If you lost your own mother before you become a parent, it can be really hard to go through pregnancy, birth and the baby years without your mum being there for advice or simply to enjoy grandma duties.
I don’t have mine any more. My support network, my best friend my mum passed away 10 years ago at 2 am on the 22nd of January. My whole world and life changed, I was a broken mess, my eating disorder was uncontrollable and I was told if I didn’t stop my unhealthy patterns I would be back at St Anne’s for another 6 months just like I did years previous or worse I could be dead. I was having regular check ups on my heart and was very unhealthy. I was in my early 20s, lost, desperate to be held and to feel love, I felt like I had no one, I lived for the weekends, partying to take my mind off of the real problem that I missed my mum so much and felt that no one understood this kind of pain. I suffered the most horrific PTSD which I still have to try and manage, images I can’t even describe and write in this blog, having to turn your own mothers life support machine and holding her hand as she took her last breath to me is the worst experience that I have ever witnessed and nothing else will ever compare. I remember walking back in the room after they cleaned mum up and took all the wires off her when she had passed away. That image is in my head most nights, when the world is quiet and thoughts just flow, Alex is fast asleep but my brain plays back those last few nights at The Wellington Hospital in St Johns Wood.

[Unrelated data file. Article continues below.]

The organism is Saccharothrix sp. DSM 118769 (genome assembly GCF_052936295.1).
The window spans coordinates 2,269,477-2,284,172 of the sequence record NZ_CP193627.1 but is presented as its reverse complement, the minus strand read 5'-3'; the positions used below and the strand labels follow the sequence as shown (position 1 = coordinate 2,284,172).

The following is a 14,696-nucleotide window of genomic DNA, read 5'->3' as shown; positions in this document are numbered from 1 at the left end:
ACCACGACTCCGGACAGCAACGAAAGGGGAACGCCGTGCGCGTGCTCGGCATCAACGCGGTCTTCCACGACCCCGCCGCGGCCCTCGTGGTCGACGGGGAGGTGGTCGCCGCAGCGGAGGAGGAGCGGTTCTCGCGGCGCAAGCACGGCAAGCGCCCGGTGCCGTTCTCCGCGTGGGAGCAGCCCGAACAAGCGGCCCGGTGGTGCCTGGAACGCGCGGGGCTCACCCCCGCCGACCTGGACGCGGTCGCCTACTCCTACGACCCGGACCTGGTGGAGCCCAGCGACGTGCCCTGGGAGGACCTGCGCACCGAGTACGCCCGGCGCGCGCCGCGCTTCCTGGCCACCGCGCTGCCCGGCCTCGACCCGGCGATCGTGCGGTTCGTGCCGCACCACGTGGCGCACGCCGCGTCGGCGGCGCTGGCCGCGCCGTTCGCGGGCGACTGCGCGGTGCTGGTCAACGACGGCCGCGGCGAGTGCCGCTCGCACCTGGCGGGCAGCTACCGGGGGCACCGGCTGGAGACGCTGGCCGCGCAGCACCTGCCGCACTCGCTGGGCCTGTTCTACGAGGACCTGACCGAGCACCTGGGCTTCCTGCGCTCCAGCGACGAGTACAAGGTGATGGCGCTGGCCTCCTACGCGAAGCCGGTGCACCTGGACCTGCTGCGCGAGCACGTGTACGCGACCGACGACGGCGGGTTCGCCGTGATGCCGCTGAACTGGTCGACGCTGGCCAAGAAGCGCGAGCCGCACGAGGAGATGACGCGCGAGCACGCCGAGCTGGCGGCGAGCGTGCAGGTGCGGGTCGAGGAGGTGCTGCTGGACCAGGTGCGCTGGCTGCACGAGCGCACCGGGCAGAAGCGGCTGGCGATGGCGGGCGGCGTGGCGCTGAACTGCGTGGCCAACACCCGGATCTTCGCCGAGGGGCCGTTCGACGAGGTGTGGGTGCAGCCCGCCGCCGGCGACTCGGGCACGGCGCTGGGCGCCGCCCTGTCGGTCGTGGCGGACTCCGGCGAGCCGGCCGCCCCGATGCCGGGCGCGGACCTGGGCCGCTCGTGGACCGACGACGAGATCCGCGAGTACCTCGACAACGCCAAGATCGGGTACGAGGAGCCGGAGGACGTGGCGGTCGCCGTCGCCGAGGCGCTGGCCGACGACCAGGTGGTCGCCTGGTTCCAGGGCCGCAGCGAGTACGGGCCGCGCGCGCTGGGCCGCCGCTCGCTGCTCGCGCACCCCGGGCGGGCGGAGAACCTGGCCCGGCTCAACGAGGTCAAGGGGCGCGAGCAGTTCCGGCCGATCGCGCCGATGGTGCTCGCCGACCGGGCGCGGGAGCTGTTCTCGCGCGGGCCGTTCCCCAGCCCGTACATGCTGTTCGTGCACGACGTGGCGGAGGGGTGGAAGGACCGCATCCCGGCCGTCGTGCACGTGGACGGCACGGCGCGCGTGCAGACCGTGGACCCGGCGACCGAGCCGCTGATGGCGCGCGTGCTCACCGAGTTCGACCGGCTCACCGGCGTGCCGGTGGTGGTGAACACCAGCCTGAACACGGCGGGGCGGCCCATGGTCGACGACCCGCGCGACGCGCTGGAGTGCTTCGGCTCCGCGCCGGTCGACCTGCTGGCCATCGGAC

The most painful part for me was the fact that my mum wasn’t even sick before she was admitted into a hospital. A healthy 52 year old with her whole life ahead of her who was so desperate for her precious girls (me and my sister) to have children so she could be a proud grandma. This breaks my heart because she was so excited to call her self nanny or grandma Anita one day (I don’t even know what name she would of preferred) (I didn’t even have that talk with her) it’s the little things that upset you, the conversations you wished you had.
Before I was thinking of becoming a parent myself before I had met Alex I hadn’t really grown up. Looking back I would definitely say that mum left me when I was still a child. I had to learn everything even to do my own washing and to pay my bills on time.
For me the hardest thing about going through IVF isn’t the expense, the fear or the loneliness. It isn’t the process of getting pregnant, with the ups and downs or the unknown, It’s not even the feeling that you are different from most family members and friends No. The hardest thing about IVF is trying again and not having my mum to share the news with. What I would do for one more cup of tea and a cuddle with you in your multicoloured dressing gown smiling back at me one last time mum....
Not having my mum by my side as I move through my IVF journey has personally made this loss even harder. I don’t have any positive closing paragraph on how I snap myself out of this. It’s just the reality of what it is. I have my own ways of coping by talking to my mum out loud and thanking the lord that I believe in the after life and spirit because if I didn’t I don’t think I would be able to carry on. I also have had spiritual healing with an amazing lady who is like a mother figure to me. The amazing Tracey who just heals you through her hands and tells me mum and grandma always come through. I believe it and I feel it.
I guess what it comes down to is finding your own ways to find comfort. I don’t think I have all the answers and I’m still learning to live life as a grown up with out my mum. Having a baby for me will fill that hole in my heart left by my mum and will complete me. I am ready and I trust in the universe and spirit to make this cycle work.
In loving memory of Anita Manashe RIP loved by so many the kindest woman to grace earth, god had other plans for you mum x